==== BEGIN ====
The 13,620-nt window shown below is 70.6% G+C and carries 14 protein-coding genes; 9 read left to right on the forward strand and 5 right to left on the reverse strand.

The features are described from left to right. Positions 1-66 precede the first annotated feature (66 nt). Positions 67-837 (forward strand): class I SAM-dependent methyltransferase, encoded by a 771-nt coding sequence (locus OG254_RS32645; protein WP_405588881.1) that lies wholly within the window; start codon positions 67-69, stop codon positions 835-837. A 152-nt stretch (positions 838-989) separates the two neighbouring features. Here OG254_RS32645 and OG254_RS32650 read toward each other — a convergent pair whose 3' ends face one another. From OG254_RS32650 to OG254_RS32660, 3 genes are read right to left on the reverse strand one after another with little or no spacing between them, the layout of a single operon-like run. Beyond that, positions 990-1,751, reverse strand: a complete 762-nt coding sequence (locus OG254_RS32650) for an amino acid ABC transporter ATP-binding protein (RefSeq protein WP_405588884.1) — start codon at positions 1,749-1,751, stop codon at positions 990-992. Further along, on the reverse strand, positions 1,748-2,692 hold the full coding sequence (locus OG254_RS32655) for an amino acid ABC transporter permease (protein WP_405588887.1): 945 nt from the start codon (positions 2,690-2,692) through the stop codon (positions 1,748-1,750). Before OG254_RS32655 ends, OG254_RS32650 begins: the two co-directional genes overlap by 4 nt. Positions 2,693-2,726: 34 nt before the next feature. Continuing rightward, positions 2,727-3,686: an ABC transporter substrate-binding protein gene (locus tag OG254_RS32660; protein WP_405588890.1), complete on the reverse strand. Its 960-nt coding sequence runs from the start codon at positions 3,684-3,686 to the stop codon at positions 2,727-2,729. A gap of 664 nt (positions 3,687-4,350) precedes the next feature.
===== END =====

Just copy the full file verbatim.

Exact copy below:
The 13,620-nt window shown below is 70.6% G+C and carries 14 protein-coding genes; 9 read left to right on the forward strand and 5 right to left on the reverse strand.

The features are described from left to right. Positions 1-66 precede the first annotated feature (66 nt). Positions 67-837 (forward strand): class I SAM-dependent methyltransferase, encoded by a 771-nt coding sequence (locus OG254_RS32645; protein WP_405588881.1) that lies wholly within the window; start codon positions 67-69, stop codon positions 835-837. A 152-nt stretch (positions 838-989) separates the two neighbouring features. Here OG254_RS32645 and OG254_RS32650 read toward each other — a convergent pair whose 3' ends face one another. From OG254_RS32650 to OG254_RS32660, 3 genes are read right to left on the reverse strand one after another with little or no spacing between them, the layout of a single operon-like run. Beyond that, positions 990-1,751, reverse strand: a complete 762-nt coding sequence (locus OG254_RS32650) for an amino acid ABC transporter ATP-binding protein (RefSeq protein WP_405588884.1) — start codon at positions 1,749-1,751, stop codon at positions 990-992. Further along, on the reverse strand, positions 1,748-2,692 hold the full coding sequence (locus OG254_RS32655) for an amino acid ABC transporter permease (protein WP_405588887.1): 945 nt from the start codon (positions 2,690-2,692) through the stop codon (positions 1,748-1,750). Before OG254_RS32655 ends, OG254_RS32650 begins: the two co-directional genes overlap by 4 nt. Positions 2,693-2,726: 34 nt before the next feature. Continuing rightward, positions 2,727-3,686: an ABC transporter substrate-binding protein gene (locus tag OG254_RS32660; protein WP_405588890.1), complete on the reverse strand. Its 960-nt coding sequence runs from the start codon at positions 3,684-3,686 to the stop codon at positions 2,727-2,729. A gap of 664 nt (positions 3,687-4,350) precedes the next feature.